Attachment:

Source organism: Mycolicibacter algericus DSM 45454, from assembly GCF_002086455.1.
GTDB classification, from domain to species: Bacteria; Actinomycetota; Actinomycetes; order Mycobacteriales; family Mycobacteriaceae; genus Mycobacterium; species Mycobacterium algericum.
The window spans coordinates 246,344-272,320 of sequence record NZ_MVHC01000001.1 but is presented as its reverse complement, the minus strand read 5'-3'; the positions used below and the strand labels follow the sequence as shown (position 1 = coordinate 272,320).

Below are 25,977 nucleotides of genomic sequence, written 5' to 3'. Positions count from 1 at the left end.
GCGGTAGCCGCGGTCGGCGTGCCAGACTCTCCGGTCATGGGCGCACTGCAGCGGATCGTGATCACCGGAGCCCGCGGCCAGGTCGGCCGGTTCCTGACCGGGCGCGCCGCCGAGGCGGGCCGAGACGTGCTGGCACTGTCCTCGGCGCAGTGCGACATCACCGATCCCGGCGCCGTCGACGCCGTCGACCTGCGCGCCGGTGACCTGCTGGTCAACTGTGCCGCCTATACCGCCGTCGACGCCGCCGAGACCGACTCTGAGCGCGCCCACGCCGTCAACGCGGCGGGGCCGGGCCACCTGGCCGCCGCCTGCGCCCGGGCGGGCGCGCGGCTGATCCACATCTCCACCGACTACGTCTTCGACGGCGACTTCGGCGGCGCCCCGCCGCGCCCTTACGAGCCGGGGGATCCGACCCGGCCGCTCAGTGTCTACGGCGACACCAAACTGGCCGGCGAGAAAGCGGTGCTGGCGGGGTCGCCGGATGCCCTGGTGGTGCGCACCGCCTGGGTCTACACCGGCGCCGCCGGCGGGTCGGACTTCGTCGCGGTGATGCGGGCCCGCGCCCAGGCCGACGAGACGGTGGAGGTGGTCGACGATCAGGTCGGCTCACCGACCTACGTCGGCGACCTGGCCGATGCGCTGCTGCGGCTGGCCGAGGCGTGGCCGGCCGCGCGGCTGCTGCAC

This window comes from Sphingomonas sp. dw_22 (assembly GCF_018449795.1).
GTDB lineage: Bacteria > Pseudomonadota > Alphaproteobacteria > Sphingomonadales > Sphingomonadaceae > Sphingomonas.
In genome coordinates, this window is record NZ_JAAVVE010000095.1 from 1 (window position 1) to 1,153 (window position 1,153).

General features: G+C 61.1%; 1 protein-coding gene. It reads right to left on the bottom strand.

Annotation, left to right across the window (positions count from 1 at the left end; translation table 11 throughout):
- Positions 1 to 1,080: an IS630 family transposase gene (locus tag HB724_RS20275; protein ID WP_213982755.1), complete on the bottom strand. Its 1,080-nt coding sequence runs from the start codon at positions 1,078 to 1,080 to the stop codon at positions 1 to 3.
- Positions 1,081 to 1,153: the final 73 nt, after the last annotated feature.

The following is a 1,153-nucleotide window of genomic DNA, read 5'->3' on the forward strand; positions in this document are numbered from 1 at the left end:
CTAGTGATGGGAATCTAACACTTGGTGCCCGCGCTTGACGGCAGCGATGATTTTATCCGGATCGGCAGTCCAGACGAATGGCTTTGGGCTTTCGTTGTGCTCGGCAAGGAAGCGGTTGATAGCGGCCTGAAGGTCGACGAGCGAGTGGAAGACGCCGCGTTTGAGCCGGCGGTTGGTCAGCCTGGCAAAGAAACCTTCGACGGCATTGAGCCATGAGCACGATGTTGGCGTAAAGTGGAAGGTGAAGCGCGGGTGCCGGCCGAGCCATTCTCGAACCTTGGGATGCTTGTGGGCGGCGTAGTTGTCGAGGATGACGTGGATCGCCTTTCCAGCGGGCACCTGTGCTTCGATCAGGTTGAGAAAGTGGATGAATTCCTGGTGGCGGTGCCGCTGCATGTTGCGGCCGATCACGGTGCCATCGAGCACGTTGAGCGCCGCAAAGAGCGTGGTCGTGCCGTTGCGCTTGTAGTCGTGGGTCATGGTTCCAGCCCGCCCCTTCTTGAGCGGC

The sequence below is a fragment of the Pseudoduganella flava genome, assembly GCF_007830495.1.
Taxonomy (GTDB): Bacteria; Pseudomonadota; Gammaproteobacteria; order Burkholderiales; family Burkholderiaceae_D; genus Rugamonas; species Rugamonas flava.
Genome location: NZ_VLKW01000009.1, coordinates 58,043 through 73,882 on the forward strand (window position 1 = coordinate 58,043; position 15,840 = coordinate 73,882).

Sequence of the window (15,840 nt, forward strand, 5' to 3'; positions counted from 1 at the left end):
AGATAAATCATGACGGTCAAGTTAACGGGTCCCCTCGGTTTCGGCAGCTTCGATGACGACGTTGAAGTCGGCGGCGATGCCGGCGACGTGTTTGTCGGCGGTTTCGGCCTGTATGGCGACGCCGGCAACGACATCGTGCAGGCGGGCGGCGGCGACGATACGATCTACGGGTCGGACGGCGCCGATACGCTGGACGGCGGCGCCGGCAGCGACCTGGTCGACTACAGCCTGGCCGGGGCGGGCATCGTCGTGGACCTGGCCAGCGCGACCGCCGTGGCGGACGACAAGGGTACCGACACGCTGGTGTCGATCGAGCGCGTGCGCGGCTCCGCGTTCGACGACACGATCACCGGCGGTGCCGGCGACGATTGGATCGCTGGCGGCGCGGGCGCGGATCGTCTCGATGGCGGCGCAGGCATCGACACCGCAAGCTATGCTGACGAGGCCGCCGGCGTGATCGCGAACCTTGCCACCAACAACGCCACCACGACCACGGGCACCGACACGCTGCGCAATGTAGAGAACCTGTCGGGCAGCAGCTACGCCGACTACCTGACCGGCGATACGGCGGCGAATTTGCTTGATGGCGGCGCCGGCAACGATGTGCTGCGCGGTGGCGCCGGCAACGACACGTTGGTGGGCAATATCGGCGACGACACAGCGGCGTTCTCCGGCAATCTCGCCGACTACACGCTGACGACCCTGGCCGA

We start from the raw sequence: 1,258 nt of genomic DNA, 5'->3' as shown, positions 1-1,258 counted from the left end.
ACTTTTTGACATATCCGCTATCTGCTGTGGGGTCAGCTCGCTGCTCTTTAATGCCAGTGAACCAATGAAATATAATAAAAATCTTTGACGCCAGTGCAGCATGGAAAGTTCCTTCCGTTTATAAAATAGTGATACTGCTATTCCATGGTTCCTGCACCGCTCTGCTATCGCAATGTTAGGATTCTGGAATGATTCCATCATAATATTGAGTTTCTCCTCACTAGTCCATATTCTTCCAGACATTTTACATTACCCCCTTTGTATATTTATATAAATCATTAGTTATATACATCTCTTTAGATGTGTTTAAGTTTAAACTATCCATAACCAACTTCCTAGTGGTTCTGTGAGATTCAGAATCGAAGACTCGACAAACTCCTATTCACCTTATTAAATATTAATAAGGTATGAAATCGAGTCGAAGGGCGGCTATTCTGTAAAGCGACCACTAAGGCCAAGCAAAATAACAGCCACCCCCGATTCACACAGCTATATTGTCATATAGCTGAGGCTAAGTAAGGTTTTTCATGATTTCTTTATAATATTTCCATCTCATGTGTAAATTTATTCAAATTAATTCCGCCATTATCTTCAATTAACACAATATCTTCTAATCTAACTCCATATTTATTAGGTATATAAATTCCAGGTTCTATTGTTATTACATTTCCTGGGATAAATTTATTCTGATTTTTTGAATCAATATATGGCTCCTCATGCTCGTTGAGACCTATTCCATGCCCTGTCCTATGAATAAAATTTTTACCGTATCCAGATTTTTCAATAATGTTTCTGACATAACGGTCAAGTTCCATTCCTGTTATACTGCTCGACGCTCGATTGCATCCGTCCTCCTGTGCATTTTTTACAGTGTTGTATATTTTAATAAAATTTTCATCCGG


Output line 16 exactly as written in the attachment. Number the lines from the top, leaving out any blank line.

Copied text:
Taxonomy (GTDB): Bacteria; Pseudomonadota; Gammaproteobacteria; order Burkholderiales; family Burkholderiaceae_D; genus Rugamonas; species Rugamonas flava.